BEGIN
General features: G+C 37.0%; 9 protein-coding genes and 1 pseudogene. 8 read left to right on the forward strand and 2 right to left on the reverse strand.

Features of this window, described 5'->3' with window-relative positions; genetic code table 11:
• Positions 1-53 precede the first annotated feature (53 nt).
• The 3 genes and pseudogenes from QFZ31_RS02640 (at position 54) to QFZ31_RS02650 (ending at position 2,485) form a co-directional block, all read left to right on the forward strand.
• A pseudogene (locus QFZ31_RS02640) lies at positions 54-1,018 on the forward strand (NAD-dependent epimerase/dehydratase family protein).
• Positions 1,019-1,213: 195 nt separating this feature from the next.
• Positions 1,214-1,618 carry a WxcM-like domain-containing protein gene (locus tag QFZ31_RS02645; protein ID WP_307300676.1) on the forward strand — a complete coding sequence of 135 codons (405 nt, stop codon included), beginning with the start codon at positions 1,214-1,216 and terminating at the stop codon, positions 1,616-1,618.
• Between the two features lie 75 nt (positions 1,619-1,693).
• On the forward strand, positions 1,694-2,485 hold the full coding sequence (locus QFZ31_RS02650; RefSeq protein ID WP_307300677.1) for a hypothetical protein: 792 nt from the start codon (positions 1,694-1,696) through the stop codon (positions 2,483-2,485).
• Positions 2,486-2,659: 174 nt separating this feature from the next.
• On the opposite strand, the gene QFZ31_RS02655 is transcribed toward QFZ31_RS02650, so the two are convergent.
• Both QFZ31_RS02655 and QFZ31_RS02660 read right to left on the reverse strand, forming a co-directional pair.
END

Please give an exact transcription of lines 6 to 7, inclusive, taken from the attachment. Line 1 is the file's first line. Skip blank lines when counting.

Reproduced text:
• Positions 1,019-1,213: 195 nt separating this feature from the next.
• Positions 1,214-1,618 carry a WxcM-like domain-containing protein gene (locus tag QFZ31_RS02645; protein ID WP_307300676.1) on the forward strand — a complete coding sequence of 135 codons (405 nt, stop codon included), beginning with the start codon at positions 1,214-1,216 and terminating at the stop codon, positions 1,616-1,618.